The Bath School Disaster, Remembered 90 Years Later

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Before the morning of May, 18th 1927 could yield to afternoon’s warm sunshine, 45 people would be dead, 37 of them children. Another 58 people would be injured, all at the hands of one man, Andrew Kehoe. The quiet town of Bath, Michigan, 15 miles northeast of Lansing, would never be the same again.

Said to be a disgruntled taxpayer, upset with the tax levy for the school district, and formerly the treasurer for the district, Andrew Kehoe became a patient and calculating murderer. A trained electrician, volunteering as a handyman for the school, he planted deadly sets of explosives in the basement of the Bath Consolidated School over the course of the few months preceding the mass tragedy.

The first casualty of Kehoe’s killing spree was his wife, Nellie, killed by blunt force trauma. Her burned body was discovered in a pushcart at Kehoe’s farm. It’s believed that Nellie Kehoe was killed two days before the fire. The charred corpses of two horses were also found in the smoldering remains of a barn on the property.

Kehoe himself had set the firebomb at his home at 8:45 on the morning of May 18th. All that remained standing of the family home was the brick chimney and the wood and wire fence which marked the borders of the property.

While local firefighters raced to respond to the fire at the farm, disaster struck miles away. A timed detonator triggered a massive explosion fueled by dynamite and pyrotol in the basement of the Bath Consolidated School, causing a collapse of the north side of the building. Classes were in session at the time of the deadly blast, which was heard as far as 5 miles away.

Neighboring town residents and rescue workers searched for survivors in the rubble of the north wing while white sheets draped over the bodies of the victims laid on the grassy field in front of the fallen school.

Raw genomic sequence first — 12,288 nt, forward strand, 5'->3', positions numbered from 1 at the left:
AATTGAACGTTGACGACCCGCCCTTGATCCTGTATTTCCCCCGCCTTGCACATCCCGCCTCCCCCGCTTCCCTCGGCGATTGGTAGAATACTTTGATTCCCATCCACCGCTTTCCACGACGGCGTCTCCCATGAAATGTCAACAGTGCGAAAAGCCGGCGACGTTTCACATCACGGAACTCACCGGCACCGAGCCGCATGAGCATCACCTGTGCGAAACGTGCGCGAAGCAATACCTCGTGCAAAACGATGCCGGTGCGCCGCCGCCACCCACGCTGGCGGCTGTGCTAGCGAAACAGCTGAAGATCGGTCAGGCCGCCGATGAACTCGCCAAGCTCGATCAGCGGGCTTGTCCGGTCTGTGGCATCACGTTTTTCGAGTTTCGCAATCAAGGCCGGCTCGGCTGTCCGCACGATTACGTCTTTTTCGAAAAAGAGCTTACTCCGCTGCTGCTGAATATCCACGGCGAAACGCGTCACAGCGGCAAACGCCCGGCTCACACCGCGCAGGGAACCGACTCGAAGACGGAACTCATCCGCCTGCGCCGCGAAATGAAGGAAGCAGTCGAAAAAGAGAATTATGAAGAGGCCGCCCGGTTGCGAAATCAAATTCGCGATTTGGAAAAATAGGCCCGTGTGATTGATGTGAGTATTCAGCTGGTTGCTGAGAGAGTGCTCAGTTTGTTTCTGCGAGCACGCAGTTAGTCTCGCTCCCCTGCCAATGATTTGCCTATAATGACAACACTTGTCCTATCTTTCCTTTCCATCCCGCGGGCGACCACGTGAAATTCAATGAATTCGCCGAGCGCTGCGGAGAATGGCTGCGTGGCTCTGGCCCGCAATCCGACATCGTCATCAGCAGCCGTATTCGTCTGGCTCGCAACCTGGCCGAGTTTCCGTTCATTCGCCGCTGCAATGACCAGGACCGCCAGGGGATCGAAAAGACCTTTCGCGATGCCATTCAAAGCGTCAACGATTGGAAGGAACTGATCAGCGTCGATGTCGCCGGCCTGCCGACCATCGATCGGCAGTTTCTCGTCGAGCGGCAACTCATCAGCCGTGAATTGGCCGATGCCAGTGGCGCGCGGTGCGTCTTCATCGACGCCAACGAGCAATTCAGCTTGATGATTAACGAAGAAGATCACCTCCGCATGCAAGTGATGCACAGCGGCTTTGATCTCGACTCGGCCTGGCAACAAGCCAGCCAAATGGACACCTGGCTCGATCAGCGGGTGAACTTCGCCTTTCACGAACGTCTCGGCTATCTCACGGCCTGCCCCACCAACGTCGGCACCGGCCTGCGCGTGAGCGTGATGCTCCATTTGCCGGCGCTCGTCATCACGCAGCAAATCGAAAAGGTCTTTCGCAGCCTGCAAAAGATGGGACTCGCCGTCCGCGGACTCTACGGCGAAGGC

Rescue operations halted when another cache of dynamite was discovered beneath the south end of the building, this one 500 pounds, which had failed to detonate. Still, with half the building collapsed upon itself, killing and injuring school children and staff, the damage was done.

As rescue efforts continued and pandemonium mixed with tears of grief in front of the school, Andrew Kehoe arrived at the scene in his pickup truck which he had stacked high with explosives. Kehoe called school superintendent Emory Huyck over, close to his dynamite-laden truck. Kehoe had previously repeatedly accused Huyck of financial mismanagement. When the truck exploded, several more people were killed and injured. Both Kehoe and Superintendent Huyck died in the explosion. Nearby bystanders suffered serious injuries with some added to the growing count of fatalities.

The bombing, dubbed the Bath School Disaster, was the deadliest domestic terror incident at a school ever to disgrace American soil. When it was over, nearly 50 people were dead, most of them children. Many of the victims were between age 10 and 11.

Today, the steeple-like cupola of the former school stands as a monument in Couzens Park, named after Senator James Couzens who donated 75 thousand dollars to rebuild the school after the disaster. Nearby, a cemetery holds the memory of the men, women, and children who died that day.

A painted wooden sign was found wedged between the fence wire at the remains of Kehoe’s farm. The sign read, ‘Criminals are made, not born.”

Eric Huffman
Eric Huffman

Eric is a freelance writer licensed in Property, Casualty, and Life Insurance.

With over a decade of experience writing on insurance and finance topics, as well as need-based consulting, he brings real-world knowledge to these and other topics.

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